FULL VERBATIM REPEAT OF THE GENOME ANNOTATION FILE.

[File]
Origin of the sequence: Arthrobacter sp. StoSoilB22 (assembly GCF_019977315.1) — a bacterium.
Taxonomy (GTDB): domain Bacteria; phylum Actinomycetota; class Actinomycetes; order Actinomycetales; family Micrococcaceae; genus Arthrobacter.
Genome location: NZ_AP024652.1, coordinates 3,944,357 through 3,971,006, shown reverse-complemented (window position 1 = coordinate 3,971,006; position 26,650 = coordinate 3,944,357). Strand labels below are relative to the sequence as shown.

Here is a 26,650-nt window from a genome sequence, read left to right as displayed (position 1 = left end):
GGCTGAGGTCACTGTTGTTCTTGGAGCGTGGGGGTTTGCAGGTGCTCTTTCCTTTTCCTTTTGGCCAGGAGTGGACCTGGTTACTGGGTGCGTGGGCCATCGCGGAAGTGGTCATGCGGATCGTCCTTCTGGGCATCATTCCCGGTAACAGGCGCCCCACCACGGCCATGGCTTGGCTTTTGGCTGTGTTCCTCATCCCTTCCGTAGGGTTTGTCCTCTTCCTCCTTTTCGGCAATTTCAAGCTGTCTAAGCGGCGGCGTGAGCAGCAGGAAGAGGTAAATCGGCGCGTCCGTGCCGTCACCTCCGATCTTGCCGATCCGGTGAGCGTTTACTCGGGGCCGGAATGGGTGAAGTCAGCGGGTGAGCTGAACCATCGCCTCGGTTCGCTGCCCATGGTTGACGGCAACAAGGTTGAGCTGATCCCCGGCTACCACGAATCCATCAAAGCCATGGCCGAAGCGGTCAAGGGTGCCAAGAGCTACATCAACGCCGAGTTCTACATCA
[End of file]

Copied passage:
Origin of the sequence: Arthrobacter sp. StoSoilB22 (assembly GCF_019977315.1) — a bacterium.
Taxonomy (GTDB): domain Bacteria; phylum Actinomycetota; class Actinomycetes; order Actinomycetales; family Micrococcaceae; genus Arthrobacter.
Genome location: NZ_AP024652.1, coordinates 3,944,357 through 3,971,006, shown reverse-complemented (window position 1 = coordinate 3,971,006; position 26,650 = coordinate 3,944,357). Strand labels below are relative to the sequence as shown.

Here is a 26,650-nt window from a genome sequence, read left to right as displayed (position 1 = left end):
GGCTGAGGTCACTGTTGTTCTTGGAGCGTGGGGGTTTGCAGGTGCTCTTTCCTTTTCCTTTTGGCCAGGAGTGGACCTGGTTACTGGGTGCGTGGGCCATCGCGGAAGTGGTCATGCGGATCGTCCTTCTGGGCATCATTCCCGGTAACAGGCGCCCCACCACGGCCATGGCTTGGCTTTTGGCTGTGTTCCTCATCCCTTCCGTAGGGTTTGTCCTCTTCCTCCTTTTCGGCAATTTCAAGCTGTCTAAGCGGCGGCGTGAGCAGCAGGAAGAGGTAAATCGGCGCGTCCGTGCCGTCACCTCCGATCTTGCCGATCCGGTGAGCGTTTACTCGGGGCCGGAATGGGTGAAGTCAGCGGGTGAGCTGAACCATCGCCTCGGTTCGCTGCCCATGGTTGACGGCAACAAGGTTGAGCTGATCCCCGGCTACCACGAATCCATCAAAGCCATGGCCGAAGCGGTCAAGGGTGCCAAGAGCTACATCAACGCCGAGTTCTACATCA